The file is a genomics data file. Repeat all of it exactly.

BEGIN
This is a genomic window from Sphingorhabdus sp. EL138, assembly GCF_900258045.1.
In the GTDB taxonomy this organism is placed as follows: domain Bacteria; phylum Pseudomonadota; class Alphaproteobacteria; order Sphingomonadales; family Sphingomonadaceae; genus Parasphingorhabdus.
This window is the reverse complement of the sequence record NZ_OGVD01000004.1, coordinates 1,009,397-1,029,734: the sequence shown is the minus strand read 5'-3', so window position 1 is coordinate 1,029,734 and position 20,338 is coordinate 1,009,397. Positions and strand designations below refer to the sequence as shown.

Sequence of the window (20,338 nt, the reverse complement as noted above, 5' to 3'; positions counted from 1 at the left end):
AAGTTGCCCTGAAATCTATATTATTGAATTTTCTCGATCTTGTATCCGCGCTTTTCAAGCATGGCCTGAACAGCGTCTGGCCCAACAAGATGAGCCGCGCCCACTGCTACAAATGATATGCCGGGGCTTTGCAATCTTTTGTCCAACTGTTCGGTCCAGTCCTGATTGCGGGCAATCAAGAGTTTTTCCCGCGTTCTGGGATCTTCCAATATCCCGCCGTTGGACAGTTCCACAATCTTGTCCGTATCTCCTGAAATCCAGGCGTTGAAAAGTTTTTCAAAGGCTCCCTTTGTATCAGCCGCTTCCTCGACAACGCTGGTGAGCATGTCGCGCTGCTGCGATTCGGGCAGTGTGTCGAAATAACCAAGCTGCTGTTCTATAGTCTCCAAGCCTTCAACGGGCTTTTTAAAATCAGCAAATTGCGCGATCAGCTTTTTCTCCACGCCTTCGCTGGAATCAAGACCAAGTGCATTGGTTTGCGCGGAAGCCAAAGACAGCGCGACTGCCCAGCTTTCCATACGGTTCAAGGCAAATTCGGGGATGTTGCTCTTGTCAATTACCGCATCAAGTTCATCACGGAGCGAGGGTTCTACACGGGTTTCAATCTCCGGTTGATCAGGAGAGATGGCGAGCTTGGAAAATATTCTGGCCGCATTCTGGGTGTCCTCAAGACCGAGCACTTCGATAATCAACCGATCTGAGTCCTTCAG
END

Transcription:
This is a genomic window from Sphingorhabdus sp. EL138, assembly GCF_900258045.1.
In the GTDB taxonomy this organism is placed as follows: domain Bacteria; phylum Pseudomonadota; class Alphaproteobacteria; order Sphingomonadales; family Sphingomonadaceae; genus Parasphingorhabdus.
This window is the reverse complement of the sequence record NZ_OGVD01000004.1, coordinates 1,009,397-1,029,734: the sequence shown is the minus strand read 5'-3', so window position 1 is coordinate 1,029,734 and position 20,338 is coordinate 1,009,397. Positions and strand designations below refer to the sequence as shown.

Sequence of the window (20,338 nt, the reverse complement as noted above, 5' to 3'; positions counted from 1 at the left end):
AAGTTGCCCTGAAATCTATATTATTGAATTTTCTCGATCTTGTATCCGCGCTTTTCAAGCATGGCCTGAACAGCGTCTGGCCCAACAAGATGAGCCGCGCCCACTGCTACAAATGATATGCCGGGGCTTTGCAATCTTTTGTCCAACTGTTCGGTCCAGTCCTGATTGCGGGCAATCAAGAGTTTTTCCCGCGTTCTGGGATCTTCCAATATCCCGCCGTTGGACAGTTCCACAATCTTGTCCGTATCTCCTGAAATCCAGGCGTTGAAAAGTTTTTCAAAGGCTCCCTTTGTATCAGCCGCTTCCTCGACAACGCTGGTGAGCATGTCGCGCTGCTGCGATTCGGGCAGTGTGTCGAAATAACCAAGCTGCTGTTCTATAGTCTCCAAGCCTTCAACGGGCTTTTTAAAATCAGCAAATTGCGCGATCAGCTTTTTCTCCACGCCTTCGCTGGAATCAAGACCAAGTGCATTGGTTTGCGCGGAAGCCAAAGACAGCGCGACTGCCCAGCTTTCCATACGGTTCAAGGCAAATTCGGGGATGTTGCTCTTGTCAATTACCGCATCAAGTTCATCACGGAGCGAGGGTTCTACACGGGTTTCAATCTCCGGTTGATCAGGAGAGATGGCGAGCTTGGAAAATATTCTGGCCGCATTCTGGGTGTCCTCAAGACCGAGCACTTCGATAATCAACCGATCTGAGTCCTTCAG